For the first time researchers from Australia and The Netherlands examine the inflammatory response induced by macrophages that may contribute to the development of gastritis during Helicobacter pylori infection in mice.
H. pylori is the causative agent of human chronic gastritis, a condition that often leads to gastrointestinal ulcers and cancer. The gastric mucus found in the human stomach of a H. pylori infection-free adult or child is populated by very few macrophages, however previous research shows that macrophages increase in number in response to H. pylori infection. The mouse model of Helicobacter infection mimics human H. pylori disease in many ways and offers researchers an opportunity to analyze the adaptive immune regulation of Helicobacter-induced chronic gastritis.
Macrophages are defined as white blood cells that are key players in the immune response to foreign invaders. In the study mice were intravenously injected with drug-loaded liposomes to deliberately deplete their spleens and stomachs of macrophages and then infected with H. pylori. Results showed that elimination of macrophages reduced the gastric pathology induced by H. pylori, however it did not affect bacterial presence in the stomach.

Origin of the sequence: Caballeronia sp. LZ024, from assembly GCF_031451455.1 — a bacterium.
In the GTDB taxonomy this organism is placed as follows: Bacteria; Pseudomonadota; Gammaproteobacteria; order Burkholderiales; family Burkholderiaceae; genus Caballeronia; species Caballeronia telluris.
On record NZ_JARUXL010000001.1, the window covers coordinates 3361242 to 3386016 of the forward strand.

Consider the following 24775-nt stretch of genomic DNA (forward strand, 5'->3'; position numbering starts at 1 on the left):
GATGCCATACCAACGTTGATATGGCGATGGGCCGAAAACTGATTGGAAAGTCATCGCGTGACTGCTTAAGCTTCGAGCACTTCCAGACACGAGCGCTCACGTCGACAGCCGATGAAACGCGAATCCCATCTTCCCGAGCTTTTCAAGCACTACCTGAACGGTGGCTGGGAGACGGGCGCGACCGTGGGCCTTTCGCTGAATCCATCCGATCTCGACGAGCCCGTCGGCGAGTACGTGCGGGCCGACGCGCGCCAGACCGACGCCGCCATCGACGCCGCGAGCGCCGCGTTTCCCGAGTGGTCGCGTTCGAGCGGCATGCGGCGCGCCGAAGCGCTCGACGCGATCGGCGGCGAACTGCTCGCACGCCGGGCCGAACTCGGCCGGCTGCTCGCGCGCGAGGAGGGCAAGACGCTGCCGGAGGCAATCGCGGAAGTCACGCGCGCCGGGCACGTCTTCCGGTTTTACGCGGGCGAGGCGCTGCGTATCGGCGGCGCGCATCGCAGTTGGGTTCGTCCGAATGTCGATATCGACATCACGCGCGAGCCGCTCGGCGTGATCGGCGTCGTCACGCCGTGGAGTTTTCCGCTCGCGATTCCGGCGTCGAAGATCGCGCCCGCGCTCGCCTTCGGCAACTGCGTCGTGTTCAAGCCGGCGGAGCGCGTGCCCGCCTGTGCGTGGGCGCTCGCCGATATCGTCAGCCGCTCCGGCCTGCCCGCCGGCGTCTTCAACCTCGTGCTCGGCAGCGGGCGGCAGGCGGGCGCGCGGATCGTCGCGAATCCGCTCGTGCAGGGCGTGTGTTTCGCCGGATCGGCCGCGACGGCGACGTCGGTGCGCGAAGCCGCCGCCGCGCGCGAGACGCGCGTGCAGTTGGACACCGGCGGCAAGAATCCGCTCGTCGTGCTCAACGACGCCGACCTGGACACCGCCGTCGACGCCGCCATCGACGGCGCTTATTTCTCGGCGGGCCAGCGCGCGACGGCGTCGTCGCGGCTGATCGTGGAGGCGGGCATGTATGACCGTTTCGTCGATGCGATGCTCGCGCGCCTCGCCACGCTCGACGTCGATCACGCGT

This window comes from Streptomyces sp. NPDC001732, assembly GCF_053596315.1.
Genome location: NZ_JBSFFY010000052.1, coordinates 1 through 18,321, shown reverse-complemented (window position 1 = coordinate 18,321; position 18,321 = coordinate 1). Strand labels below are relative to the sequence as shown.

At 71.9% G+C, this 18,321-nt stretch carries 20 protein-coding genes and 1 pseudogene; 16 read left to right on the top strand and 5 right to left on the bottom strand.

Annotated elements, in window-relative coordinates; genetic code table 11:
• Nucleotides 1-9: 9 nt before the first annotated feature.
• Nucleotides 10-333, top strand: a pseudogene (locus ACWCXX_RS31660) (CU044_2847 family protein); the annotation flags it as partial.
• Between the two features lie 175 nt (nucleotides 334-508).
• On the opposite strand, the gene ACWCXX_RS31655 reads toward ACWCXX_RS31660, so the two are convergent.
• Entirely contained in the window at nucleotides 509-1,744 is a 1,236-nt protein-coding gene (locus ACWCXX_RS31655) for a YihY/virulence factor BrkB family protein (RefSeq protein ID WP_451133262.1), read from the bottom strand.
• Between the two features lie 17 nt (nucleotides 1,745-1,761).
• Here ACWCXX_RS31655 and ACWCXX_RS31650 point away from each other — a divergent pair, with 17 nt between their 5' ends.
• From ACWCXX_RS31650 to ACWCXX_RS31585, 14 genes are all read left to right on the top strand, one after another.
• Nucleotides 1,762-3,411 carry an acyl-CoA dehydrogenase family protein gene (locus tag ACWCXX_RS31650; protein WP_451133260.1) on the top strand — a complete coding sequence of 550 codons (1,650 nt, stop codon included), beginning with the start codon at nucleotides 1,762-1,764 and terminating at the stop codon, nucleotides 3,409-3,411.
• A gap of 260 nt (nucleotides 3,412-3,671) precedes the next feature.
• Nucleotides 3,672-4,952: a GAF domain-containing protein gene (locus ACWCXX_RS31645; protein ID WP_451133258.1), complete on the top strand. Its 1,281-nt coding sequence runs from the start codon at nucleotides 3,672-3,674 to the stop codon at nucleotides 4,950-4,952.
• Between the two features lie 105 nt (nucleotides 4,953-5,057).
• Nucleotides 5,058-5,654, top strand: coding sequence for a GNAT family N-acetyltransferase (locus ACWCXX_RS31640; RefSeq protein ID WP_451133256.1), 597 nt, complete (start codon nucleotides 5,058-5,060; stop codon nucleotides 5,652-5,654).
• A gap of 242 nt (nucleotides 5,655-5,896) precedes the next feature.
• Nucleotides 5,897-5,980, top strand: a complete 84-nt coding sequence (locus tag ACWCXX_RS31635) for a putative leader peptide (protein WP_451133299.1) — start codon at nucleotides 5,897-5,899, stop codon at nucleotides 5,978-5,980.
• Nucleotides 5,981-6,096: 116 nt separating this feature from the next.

"This study demonstrates that macrophages have a central role in Helicobacter infection-induced gastritis but do not affect H. pylori-specific antibody responses," say the researchers. "In identifying a role for macrophages in the initiation of gastritis during H. pylori infection, this study may assist in future studies targeting the inhibition of gastritis in the host and provide a stimulus to study the capacity of macrophage-modifying drugs to reduce the gastritis associated with Helicobacter disease.
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